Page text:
In the immediate future, Parliament will be debating and dividing on the implementation of Article 50 and, consequently, triggering the formal negotiations for United Kingdom to leave the European Union. This is not something I campaigned for; indeed, my whole political life – starting as it did in my teenage years – has been founded on internationalism, free trade, liberal democracy, pluralism and Keynesian/mixed economy economics as core beliefs, all, of my mind, protected and enhanced through EU membership.
I welcome the Supreme Court’s decision earlier this week that Parliament must have a vote on triggering Article 50 – an important decision confirming that Parliament, not any particular government of the day, is ultimately sovereign.
While I am obviously proud of the 55% Stroud Constituency vote to remain in the EU, the overall national referendum result cannot be ignored. Certainly, it would be highly risky to overrule the majority vote in support of leaving the European Union (just as the 1975 vote was widely acknowledged for forty years) so soon after it has taken place and without any significant movement in public opinion. This is why I and the vast majority of the House of Commons – including most Labour MPs – will be voting to implement Article 50.
This particular vote is not the end of the matter; rather is a staging post in the long and complicated process. The real debates are for later as the continually moving tectonic plates – in political and economic terms – need to be navigated and the UK confronts issues associated with having to deal with unbridled national self interests across the globe. Leaving the EU is not just a domestic function but the beginning of a redefinition of the UK’s place in the international sphere.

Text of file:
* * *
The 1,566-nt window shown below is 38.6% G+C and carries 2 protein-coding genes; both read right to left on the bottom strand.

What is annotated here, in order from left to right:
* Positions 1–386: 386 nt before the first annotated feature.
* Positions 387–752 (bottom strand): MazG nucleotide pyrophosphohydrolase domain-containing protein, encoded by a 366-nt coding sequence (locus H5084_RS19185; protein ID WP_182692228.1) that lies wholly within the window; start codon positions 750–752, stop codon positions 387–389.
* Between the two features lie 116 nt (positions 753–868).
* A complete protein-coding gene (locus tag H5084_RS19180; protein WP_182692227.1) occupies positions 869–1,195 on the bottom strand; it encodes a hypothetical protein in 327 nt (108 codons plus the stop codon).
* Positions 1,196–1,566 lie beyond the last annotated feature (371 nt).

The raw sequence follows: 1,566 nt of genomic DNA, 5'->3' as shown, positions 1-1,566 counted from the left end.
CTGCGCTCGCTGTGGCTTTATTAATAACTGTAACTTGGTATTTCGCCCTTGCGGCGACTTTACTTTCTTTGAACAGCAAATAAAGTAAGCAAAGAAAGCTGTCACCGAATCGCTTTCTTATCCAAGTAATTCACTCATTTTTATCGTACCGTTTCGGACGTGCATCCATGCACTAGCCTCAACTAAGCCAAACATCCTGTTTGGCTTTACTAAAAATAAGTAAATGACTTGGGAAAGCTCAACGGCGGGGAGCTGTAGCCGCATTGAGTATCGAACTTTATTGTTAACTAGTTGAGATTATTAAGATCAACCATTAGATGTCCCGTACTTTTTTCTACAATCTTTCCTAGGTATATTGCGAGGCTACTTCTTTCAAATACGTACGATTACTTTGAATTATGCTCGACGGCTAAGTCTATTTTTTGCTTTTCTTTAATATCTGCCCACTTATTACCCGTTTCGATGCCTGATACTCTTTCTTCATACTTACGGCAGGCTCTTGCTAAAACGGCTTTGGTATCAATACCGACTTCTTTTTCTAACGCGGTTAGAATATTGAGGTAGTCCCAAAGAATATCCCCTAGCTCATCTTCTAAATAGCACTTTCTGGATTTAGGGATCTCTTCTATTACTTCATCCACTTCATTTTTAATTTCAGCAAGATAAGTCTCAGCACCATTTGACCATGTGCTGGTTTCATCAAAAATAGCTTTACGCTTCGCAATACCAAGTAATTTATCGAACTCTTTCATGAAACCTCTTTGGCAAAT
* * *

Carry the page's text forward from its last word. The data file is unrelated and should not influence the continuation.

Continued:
In order to help influence these debates, I have established an independent think tank – Modern Europe – to examine the fundamentals behind the negotiations, and to signal steps to ensure the UK remains connected to Europe, has the capacity to trade effectively wherever possible and can continue a constructive part in world affairs. Ultimately, I imagine a situation where the EU is reformed and our relationship with it is based on mutual respect and exceedingly close ties.
My values will continue to inform my approach to Europe and I am certainly ready to engage with ideas about how we can prepare the UK for the challenges ahead and the opportunities arising from the changes in the balances of economic power now underway.
I welcome the commitment to a concluding parliamentary vote in 2019 and I reserve judgement until the shape of the final deal becomes clear.